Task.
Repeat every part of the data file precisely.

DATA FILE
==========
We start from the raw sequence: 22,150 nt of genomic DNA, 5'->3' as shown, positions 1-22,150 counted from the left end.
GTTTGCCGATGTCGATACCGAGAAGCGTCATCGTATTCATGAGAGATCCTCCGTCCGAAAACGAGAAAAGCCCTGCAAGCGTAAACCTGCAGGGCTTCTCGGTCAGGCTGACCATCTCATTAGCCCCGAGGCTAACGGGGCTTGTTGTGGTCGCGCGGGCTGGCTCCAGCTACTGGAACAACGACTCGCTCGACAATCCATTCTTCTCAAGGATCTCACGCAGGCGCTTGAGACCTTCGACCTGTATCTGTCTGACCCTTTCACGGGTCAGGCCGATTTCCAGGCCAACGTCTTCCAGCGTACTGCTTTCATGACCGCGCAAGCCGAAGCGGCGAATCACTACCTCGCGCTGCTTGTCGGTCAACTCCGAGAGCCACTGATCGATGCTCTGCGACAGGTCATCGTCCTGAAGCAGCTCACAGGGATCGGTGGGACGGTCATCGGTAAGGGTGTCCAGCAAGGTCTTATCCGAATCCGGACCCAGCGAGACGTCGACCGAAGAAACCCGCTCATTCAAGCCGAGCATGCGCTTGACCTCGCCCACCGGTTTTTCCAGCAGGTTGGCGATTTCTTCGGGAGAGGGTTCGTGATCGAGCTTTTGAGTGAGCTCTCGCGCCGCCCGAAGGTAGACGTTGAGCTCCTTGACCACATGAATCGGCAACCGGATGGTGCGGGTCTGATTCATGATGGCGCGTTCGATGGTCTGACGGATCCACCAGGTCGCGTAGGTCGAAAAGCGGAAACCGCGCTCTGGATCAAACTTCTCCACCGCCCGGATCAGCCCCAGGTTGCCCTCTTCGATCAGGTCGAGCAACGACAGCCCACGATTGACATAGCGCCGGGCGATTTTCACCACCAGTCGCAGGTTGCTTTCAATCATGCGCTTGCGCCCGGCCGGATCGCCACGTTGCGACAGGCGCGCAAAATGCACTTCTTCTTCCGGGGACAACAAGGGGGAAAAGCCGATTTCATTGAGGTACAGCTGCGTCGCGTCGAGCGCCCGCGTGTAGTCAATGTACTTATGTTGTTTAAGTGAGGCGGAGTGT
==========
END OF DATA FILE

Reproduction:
We start from the raw sequence: 22,150 nt of genomic DNA, 5'->3' as shown, positions 1-22,150 counted from the left end.
GTTTGCCGATGTCGATACCGAGAAGCGTCATCGTATTCATGAGAGATCCTCCGTCCGAAAACGAGAAAAGCCCTGCAAGCGTAAACCTGCAGGGCTTCTCGGTCAGGCTGACCATCTCATTAGCCCCGAGGCTAACGGGGCTTGTTGTGGTCGCGCGGGCTGGCTCCAGCTACTGGAACAACGACTCGCTCGACAATCCATTCTTCTCAAGGATCTCACGCAGGCGCTTGAGACCTTCGACCTGTATCTGTCTGACCCTTTCACGGGTCAGGCCGATTTCCAGGCCAACGTCTTCCAGCGTACTGCTTTCATGACCGCGCAAGCCGAAGCGGCGAATCACTACCTCGCGCTGCTTGTCGGTCAACTCCGAGAGCCACTGATCGATGCTCTGCGACAGGTCATCGTCCTGAAGCAGCTCACAGGGATCGGTGGGACGGTCATCGGTAAGGGTGTCCAGCAAGGTCTTATCCGAATCCGGACCCAGCGAGACGTCGACCGAAGAAACCCGCTCATTCAAGCCGAGCATGCGCTTGACCTCGCCCACCGGTTTTTCCAGCAGGTTGGCGATTTCTTCGGGAGAGGGTTCGTGATCGAGCTTTTGAGTGAGCTCTCGCGCCGCCCGAAGGTAGACGTTGAGCTCCTTGACCACATGAATCGGCAACCGGATGGTGCGGGTCTGATTCATGATGGCGCGTTCGATGGTCTGACGGATCCACCAGGTCGCGTAGGTCGAAAAGCGGAAACCGCGCTCTGGATCAAACTTCTCCACCGCCCGGATCAGCCCCAGGTTGCCCTCTTCGATCAGGTCGAGCAACGACAGCCCACGATTGACATAGCGCCGGGCGATTTTCACCACCAGTCGCAGGTTGCTTTCAATCATGCGCTTGCGCCCGGCCGGATCGCCACGTTGCGACAGGCGCGCAAAATGCACTTCTTCTTCCGGGGACAACAAGGGGGAAAAGCCGATTTCATTGAGGTACAGCTGCGTCGCGTCGAGCGCCCGCGTGTAGTCAATGTACTTATGTTGTTTAAGTGAGGCGGAGTGT